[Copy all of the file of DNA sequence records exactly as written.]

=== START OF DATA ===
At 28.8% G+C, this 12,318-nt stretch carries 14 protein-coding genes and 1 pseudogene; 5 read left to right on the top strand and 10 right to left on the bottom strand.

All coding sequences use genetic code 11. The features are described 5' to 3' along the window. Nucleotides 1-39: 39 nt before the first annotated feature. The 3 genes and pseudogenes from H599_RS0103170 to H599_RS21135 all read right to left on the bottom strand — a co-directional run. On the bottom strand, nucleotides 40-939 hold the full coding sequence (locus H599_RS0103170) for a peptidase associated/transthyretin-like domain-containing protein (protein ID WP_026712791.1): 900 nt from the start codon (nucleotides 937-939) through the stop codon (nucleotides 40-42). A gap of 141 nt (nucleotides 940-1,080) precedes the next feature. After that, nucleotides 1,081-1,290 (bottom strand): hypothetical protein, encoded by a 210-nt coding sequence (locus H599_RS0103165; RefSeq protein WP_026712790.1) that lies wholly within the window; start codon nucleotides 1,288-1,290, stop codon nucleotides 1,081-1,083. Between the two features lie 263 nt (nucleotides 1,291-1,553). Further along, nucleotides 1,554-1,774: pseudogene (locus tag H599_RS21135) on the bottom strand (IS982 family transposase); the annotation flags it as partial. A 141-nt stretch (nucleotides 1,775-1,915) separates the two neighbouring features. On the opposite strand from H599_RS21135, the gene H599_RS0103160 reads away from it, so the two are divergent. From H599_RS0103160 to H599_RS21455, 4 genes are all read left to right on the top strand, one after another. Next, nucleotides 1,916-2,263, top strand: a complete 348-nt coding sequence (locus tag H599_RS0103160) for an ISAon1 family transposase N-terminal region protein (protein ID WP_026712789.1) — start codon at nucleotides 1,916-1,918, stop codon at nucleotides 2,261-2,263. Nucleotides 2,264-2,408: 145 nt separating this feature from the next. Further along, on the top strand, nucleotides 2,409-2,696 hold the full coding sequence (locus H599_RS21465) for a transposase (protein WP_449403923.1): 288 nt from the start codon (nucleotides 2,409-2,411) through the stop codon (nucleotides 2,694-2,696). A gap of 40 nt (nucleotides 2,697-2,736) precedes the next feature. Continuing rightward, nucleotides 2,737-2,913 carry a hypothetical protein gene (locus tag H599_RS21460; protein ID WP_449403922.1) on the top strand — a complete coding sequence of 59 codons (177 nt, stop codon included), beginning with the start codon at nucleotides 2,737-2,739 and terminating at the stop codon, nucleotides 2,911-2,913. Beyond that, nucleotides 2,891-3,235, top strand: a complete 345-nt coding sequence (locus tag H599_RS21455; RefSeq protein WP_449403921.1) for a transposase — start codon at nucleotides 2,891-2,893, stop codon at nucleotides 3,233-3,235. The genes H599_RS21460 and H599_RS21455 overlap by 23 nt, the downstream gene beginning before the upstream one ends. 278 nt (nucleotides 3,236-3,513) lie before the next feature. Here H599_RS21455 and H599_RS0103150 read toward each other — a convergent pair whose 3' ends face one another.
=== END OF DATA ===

At 28.8% G+C, this 12,318-nt stretch carries 14 protein-coding genes and 1 pseudogene; 5 read left to right on the top strand and 10 right to left on the bottom strand.

All coding sequences use genetic code 11. The features are described 5' to 3' along the window. Nucleotides 1-39: 39 nt before the first annotated feature. The 3 genes and pseudogenes from H599_RS0103170 to H599_RS21135 all read right to left on the bottom strand — a co-directional run. On the bottom strand, nucleotides 40-939 hold the full coding sequence (locus H599_RS0103170) for a peptidase associated/transthyretin-like domain-containing protein (protein ID WP_026712791.1): 900 nt from the start codon (nucleotides 937-939) through the stop codon (nucleotides 40-42). A gap of 141 nt (nucleotides 940-1,080) precedes the next feature. After that, nucleotides 1,081-1,290 (bottom strand): hypothetical protein, encoded by a 210-nt coding sequence (locus H599_RS0103165; RefSeq protein WP_026712790.1) that lies wholly within the window; start codon nucleotides 1,288-1,290, stop codon nucleotides 1,081-1,083. Between the two features lie 263 nt (nucleotides 1,291-1,553). Further along, nucleotides 1,554-1,774: pseudogene (locus tag H599_RS21135) on the bottom strand (IS982 family transposase); the annotation flags it as partial. A 141-nt stretch (nucleotides 1,775-1,915) separates the two neighbouring features. On the opposite strand from H599_RS21135, the gene H599_RS0103160 reads away from it, so the two are divergent. From H599_RS0103160 to H599_RS21455, 4 genes are all read left to right on the top strand, one after another. Next, nucleotides 1,916-2,263, top strand: a complete 348-nt coding sequence (locus tag H599_RS0103160) for an ISAon1 family transposase N-terminal region protein (protein ID WP_026712789.1) — start codon at nucleotides 1,916-1,918, stop codon at nucleotides 2,261-2,263. Nucleotides 2,264-2,408: 145 nt separating this feature from the next. Further along, on the top strand, nucleotides 2,409-2,696 hold the full coding sequence (locus H599_RS21465) for a transposase (protein WP_449403923.1): 288 nt from the start codon (nucleotides 2,409-2,411) through the stop codon (nucleotides 2,694-2,696). A gap of 40 nt (nucleotides 2,697-2,736) precedes the next feature. Continuing rightward, nucleotides 2,737-2,913 carry a hypothetical protein gene (locus tag H599_RS21460; protein ID WP_449403922.1) on the top strand — a complete coding sequence of 59 codons (177 nt, stop codon included), beginning with the start codon at nucleotides 2,737-2,739 and terminating at the stop codon, nucleotides 2,911-2,913. Beyond that, nucleotides 2,891-3,235, top strand: a complete 345-nt coding sequence (locus tag H599_RS21455; RefSeq protein WP_449403921.1) for a transposase — start codon at nucleotides 2,891-2,893, stop codon at nucleotides 3,233-3,235. The genes H599_RS21460 and H599_RS21455 overlap by 23 nt, the downstream gene beginning before the upstream one ends. 278 nt (nucleotides 3,236-3,513) lie before the next feature. Here H599_RS21455 and H599_RS0103150 read toward each other — a convergent pair whose 3' ends face one another.